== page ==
Mortality Risk High in TAVR Patients Who Require Mechanical Circulatory Support


Extremely high-risk patients who receive a mechanical circulatory support (MCS) device during TAVR have elevated risks of dying, particularly if such support is given in an emergent or bail-out rather than a planned fashion, a new study shows.

Among patients predominantly undergoing transapical TAVR, the in-hospital mortality rate was 11% for patients with planned use of MCS and 53% with emergency use of one of the support devices, lead author Vikas Singh, MD (Massachusetts General Hospital, Boston), and colleagues report in a study published online August 22, 2016, ahead of print in the Journal of Interventional Cardiology.

The overall 1-year mortality rate was 35%, with a substantially higher risk in emergency cases (71% vs 19%).

To TCTMD, senior author Mauricio Cohen, MD (University of Miami Miller School of Medicine, FL), noted that when MCS devices are used in emergency situations it is related to a particular complication. So the worse outcomes seen in emergency versus elective cases is “not determined by the device itself,” he said, “but it’s determined by the nature of the complication for which the device was needed.”

He pointed out that MCS is used during TAVR much less frequently in the current era than when the procedure was first being introduced. The thought in the early days was that transapical TAVR, particularly in patients who had already undergone CABG, was a high-risk procedure that required such support. At the time, an intra-aortic balloon pump (IABP) was the device of choice, which explains why 87% of patients in the current study received those devices.

That is no longer routine practice. Whereas 9.4% of TAVRs were performed with MCS in this study, which included patients treated between April 2008 and December 2015, Cohen estimated that less than 5% of procedures involve MCS now. That’s because the shrinking size of TAVR technology, the availability of valves that do not require rapid pacing, and a trend toward optimizing therapies to better prepare patients for TAVR allow for a more tailored approach to using support devices, he said.

“With the availability of more technologies, I think we can individualize treatment much better now,” Cohen said.

For the study, the investigators looked at data from 577 high-risk or inoperable patients undergoing TAVR at the University of Miami; 87% had multivessel CAD and 74% underwent a transapical procedure. Median STS score was 9.4.

Receipt of an MCS device was planned in 68.5% of supported patients and emergent in the rest. Elective patients were more likely to have multivessel CAD, compromised LV systolic function, transapical procedures, and concomitant use of balloon aortic valvuloplasty. Emergency patients were older and were more likely to undergo transaortic procedures.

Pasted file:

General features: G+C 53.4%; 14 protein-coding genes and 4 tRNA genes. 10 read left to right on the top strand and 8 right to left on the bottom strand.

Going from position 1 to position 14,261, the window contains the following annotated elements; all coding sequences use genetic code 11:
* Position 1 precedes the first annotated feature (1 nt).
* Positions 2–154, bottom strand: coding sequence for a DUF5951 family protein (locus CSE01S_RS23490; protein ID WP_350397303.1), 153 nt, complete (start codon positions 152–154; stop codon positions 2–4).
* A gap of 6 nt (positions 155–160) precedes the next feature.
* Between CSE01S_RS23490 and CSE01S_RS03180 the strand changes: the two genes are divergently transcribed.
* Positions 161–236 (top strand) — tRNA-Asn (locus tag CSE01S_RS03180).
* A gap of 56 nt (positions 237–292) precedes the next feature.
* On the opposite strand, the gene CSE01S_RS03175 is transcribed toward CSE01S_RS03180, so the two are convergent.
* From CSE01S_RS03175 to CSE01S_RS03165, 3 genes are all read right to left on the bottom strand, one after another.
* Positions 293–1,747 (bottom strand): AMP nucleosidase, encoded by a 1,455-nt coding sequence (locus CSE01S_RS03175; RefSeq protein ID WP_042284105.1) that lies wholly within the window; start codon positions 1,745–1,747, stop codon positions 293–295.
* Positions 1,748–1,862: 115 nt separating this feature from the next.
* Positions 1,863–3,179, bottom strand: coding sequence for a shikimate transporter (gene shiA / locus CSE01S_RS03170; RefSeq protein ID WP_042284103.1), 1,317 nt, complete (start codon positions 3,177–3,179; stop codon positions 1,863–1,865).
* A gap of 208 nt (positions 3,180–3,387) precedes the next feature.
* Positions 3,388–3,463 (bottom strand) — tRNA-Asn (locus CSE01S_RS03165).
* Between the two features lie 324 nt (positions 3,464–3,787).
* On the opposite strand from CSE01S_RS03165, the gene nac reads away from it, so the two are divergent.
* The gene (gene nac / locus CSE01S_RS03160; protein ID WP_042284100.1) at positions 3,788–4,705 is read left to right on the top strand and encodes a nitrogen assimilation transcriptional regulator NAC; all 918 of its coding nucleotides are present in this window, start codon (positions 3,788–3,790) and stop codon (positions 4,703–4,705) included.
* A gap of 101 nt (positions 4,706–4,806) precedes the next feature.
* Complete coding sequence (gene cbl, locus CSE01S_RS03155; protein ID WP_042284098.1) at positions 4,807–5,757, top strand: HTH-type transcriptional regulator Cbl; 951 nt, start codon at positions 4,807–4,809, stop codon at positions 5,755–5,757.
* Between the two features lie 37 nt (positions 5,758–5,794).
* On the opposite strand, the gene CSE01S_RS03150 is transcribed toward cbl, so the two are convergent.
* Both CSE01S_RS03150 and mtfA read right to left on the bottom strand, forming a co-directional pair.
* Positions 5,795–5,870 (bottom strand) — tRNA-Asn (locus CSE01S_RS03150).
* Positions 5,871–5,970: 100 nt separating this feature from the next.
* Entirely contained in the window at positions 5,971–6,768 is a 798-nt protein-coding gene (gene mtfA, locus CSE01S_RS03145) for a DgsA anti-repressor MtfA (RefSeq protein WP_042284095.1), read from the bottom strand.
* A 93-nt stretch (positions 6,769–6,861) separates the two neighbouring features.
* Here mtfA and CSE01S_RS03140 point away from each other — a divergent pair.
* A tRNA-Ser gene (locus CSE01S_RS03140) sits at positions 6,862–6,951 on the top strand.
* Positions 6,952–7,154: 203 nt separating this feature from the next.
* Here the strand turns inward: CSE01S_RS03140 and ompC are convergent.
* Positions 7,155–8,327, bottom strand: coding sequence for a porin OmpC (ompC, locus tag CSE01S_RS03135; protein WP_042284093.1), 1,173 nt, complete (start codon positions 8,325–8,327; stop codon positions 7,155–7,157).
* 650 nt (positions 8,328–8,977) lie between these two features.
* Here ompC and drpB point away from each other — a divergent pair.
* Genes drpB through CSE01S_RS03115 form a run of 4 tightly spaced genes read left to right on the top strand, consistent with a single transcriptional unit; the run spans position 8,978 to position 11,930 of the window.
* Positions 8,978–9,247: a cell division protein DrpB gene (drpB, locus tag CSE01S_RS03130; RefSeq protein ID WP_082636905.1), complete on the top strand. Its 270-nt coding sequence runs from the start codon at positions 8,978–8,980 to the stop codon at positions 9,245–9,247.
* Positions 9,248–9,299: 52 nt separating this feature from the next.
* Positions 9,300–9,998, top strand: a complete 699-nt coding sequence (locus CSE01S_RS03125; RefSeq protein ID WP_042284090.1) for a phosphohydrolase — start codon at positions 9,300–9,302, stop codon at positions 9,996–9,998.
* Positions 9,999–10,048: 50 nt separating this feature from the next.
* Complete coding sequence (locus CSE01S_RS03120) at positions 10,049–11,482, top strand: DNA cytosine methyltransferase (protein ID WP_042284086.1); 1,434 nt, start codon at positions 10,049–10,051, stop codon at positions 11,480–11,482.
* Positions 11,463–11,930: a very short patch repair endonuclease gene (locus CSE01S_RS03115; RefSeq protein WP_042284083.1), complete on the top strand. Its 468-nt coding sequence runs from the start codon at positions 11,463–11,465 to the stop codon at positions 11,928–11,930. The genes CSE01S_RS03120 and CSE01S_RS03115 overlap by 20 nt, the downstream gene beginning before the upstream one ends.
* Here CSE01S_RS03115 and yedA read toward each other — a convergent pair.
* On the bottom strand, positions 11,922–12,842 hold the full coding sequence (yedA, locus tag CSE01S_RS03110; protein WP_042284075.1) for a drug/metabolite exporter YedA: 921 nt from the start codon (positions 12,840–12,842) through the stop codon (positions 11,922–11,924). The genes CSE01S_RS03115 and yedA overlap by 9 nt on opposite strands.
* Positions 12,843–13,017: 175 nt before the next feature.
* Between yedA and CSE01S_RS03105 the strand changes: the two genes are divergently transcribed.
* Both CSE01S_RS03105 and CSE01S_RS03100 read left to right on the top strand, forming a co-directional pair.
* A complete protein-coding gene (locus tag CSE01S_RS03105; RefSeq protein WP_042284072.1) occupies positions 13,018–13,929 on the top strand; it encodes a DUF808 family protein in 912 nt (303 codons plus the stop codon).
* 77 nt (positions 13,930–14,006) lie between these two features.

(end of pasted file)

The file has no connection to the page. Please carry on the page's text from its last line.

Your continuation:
Though IABPs were used in the vast majority of patients who received MCS, the Impella 2.5 device (Abiomed) and extracorporeal membrane oxygenation were each used in about 6%. Median duration of support was 1 day.

Device-related complications were infrequent (4%), but mortality was high. The most common cause of in-hospital mortality was cardiogenic shock, accounting for half of deaths. Mortality remained higher for emergency versus elective patients throughout follow-up (median 18.2 months).

The authors note, however, that despite the elevated mortality risks, in-hospital and 1-year death rates were lower in the current study than in MCS-treated patients in the PARTNER trial and continued access registry (29% in the hospital and 49% at 1 year).

The disparity in mortality between elective and emergency MCS cases “may reflect the higher-risk nature of this cohort (selection bias),” Singh et al point out.

It is clear, however, that is better to use MCS in a planned rather than a bail-out fashion, Cohen said, stressing the importance of detailed discussions among the heart team about the use of MCS for individual cases. “Decisions have to be made ahead of time so the team is prepared for the worst,” he said.

Even so, there are times when unforeseen complications, such as obstruction of the coronary ostium, ventricular perforation, or unanticipated hemodynamic instability, will necessitate use of MCS, he added.


 

 

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Sources
  • Singh V, Damluji AA, Mendirichaga R, et al. Elective or emergency use of mechanical circulatory support devices during transcatheter aortic valve replacement. J Interven Cardiol. 2016;Epub ahead of print.

Disclosures
  • Singh and Cohen report no relevant conflicts of interest.

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